Father Speaks After Morganton Teen Accused of ISIL Connection

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CHARLOTTE, NC — Court documents reveal a Morganton teenager’s father tipped federal agents off to his son’s possible terrorist connection.  

A month-long investigation revealed what agents say was Justin Sullivan’s plan to kill 1,000 people, as well as his parents.

The documents say the 19-year-old told the FBI he considered himself a Muslim, a Jihadist and a holy soldier for Islam. 
His plan was to pull off the violent attack by Tuesday near his Morganton home in the name of ISIL.
“The warning signs were there,” said the teen’s stepfather, Rich Sullivan. “That’s why, you know, I made some calls.”
The FBI is concealing the stepfather’s April 911 call in which he told the dispatcher his son was burning religious items and figurines, saying, “I don’t know if it’s ISIS or what…”
The documents say the teen could be heard in the background complaining that he wasn’t only burning religious items, and his father wasn’t mentioning the other items he was destroying.
Police did not arrest the teen because the call lead to misdemeanor charges which would call for the family to go to a magistrate to get an arrest warrant.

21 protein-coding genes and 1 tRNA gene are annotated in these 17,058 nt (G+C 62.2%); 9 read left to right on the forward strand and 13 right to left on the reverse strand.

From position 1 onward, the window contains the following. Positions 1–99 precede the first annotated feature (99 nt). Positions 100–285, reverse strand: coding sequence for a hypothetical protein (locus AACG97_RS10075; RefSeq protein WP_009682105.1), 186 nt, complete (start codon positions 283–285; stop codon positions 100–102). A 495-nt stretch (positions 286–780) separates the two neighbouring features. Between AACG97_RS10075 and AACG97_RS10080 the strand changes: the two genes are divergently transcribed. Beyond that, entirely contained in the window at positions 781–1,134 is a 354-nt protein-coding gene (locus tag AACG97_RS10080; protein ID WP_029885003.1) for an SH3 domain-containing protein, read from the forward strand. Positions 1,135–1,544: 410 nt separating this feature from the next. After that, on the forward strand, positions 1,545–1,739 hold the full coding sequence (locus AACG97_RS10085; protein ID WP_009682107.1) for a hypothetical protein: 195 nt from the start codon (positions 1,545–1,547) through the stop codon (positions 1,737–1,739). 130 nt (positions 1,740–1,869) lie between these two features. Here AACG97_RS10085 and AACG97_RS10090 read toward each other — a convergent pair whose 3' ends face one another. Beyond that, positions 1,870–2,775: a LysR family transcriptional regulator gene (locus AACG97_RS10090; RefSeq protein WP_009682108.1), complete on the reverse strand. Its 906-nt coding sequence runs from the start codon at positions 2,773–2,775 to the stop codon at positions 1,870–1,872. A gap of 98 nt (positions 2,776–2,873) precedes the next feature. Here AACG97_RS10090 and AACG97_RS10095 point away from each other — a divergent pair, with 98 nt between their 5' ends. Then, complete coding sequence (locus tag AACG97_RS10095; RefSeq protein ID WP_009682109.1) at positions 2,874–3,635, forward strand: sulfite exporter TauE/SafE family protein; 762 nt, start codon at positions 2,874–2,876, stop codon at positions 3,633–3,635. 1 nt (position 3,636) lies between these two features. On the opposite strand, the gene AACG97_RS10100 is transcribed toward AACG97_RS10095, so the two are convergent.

An undercover FBI agent reached out to Sullivan in June. Investigators say the teen was plotting to buy an AR-15 rifle this past weekend at a Hickory gun show. He wanted to coat bullets with cyanide, set off a gas bomb to finish off the rest of the victims and send a video to ISIL.
“It’s deep,” said Rich Sullivan. “He got in too deep. They’re all over the internet, and that’s the problem.”
Precisely how former FBI Assistant Director Chris Swecker says ISIL is recruiting teens.
In April, investigators arrested an unnamed York County teen for similar suspected ISIL ties.
“They’re angry, and they’re looking for something to latch onto,” said Swecker. “I mean, they’re just one subset of the targets, you know? They’re [ISIL] recruiting in the prisons, they’re recruiting teenagers, mentally disturbed individuals.”
Sullivan’s neighbor, Gail Denton watched as police arrested Sullivan a day before he was scheduled to buy the gun.
“If he’d gotten that gun,” said Denton, “I may not be sitting here talking to you right now.”
Her husband, Don Denton, said he recalls Sullivan practicing shooting targets with a BB gun in the back yard.
“He’s 19 years old. That’s a little bit extreme. If he was 12, 14 doing that, I could understand,” said Don Denton. “He’s running around there shooting. That, I was uncomfortable with that.”
Court documents say Sullivan asked the undercover agent to kill his parents.
He also asked the undercover agent to make homemade gun silencers. The agent sent him one in the mail. Once it was delivered to his home Friday, agents raided the house. 
“I can never forgive him for what he planned or condone it,” said Rich Sullivan. “I’m a retired Marine, but we have to love him.’
They arrested the teen for attempting to provide material support to terrorism, receipt of a silencer with intent to commit a felony and possession of unregulated silencer unidentified by a serial number.
If convicted, Sullivan faces up to 40 years in prison and a $500,000 fine.